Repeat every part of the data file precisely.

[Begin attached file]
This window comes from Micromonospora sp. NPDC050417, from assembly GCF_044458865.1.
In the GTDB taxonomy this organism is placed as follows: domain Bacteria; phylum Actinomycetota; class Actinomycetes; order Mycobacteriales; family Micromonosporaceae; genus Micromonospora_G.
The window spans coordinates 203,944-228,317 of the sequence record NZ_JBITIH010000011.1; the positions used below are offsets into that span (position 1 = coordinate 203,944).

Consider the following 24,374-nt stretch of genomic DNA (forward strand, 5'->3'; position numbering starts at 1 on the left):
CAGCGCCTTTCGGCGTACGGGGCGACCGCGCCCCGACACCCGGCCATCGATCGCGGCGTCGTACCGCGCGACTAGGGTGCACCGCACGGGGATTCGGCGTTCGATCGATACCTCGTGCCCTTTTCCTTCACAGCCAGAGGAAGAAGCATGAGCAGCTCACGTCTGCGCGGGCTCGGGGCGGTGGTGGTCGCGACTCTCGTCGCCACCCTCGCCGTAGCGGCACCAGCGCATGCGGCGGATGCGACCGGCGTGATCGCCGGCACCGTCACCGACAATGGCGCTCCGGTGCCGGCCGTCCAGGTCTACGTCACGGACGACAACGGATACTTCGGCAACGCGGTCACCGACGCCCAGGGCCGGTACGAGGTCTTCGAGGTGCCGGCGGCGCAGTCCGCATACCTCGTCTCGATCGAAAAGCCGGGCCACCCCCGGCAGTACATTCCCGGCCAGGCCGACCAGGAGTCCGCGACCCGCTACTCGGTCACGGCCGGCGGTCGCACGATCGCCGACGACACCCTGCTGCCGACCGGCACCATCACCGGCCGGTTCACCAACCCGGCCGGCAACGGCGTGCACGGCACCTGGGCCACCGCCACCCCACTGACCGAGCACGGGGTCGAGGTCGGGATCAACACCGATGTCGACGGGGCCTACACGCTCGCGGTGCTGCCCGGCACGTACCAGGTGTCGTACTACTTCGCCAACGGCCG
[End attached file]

This window comes from Micromonospora sp. NPDC050417, from assembly GCF_044458865.1.
In the GTDB taxonomy this organism is placed as follows: domain Bacteria; phylum Actinomycetota; class Actinomycetes; order Mycobacteriales; family Micromonosporaceae; genus Micromonospora_G.
The window spans coordinates 203,944-228,317 of the sequence record NZ_JBITIH010000011.1; the positions used below are offsets into that span (position 1 = coordinate 203,944).

Consider the following 24,374-nt stretch of genomic DNA (forward strand, 5'->3'; position numbering starts at 1 on the left):
CAGCGCCTTTCGGCGTACGGGGCGACCGCGCCCCGACACCCGGCCATCGATCGCGGCGTCGTACCGCGCGACTAGGGTGCACCGCACGGGGATTCGGCGTTCGATCGATACCTCGTGCCCTTTTCCTTCACAGCCAGAGGAAGAAGCATGAGCAGCTCACGTCTGCGCGGGCTCGGGGCGGTGGTGGTCGCGACTCTCGTCGCCACCCTCGCCGTAGCGGCACCAGCGCATGCGGCGGATGCGACCGGCGTGATCGCCGGCACCGTCACCGACAATGGCGCTCCGGTGCCGGCCGTCCAGGTCTACGTCACGGACGACAACGGATACTTCGGCAACGCGGTCACCGACGCCCAGGGCCGGTACGAGGTCTTCGAGGTGCCGGCGGCGCAGTCCGCATACCTCGTCTCGATCGAAAAGCCGGGCCACCCCCGGCAGTACATTCCCGGCCAGGCCGACCAGGAGTCCGCGACCCGCTACTCGGTCACGGCCGGCGGTCGCACGATCGCCGACGACACCCTGCTGCCGACCGGCACCATCACCGGCCGGTTCACCAACCCGGCCGGCAACGGCGTGCACGGCACCTGGGCCACCGCCACCCCACTGACCGAGCACGGGGTCGAGGTCGGGATCAACACCGATGTCGACGGGGCCTACACGCTCGCGGTGCTGCCCGGCACGTACCAGGTGTCGTACTACTTCGCCAACGGCCG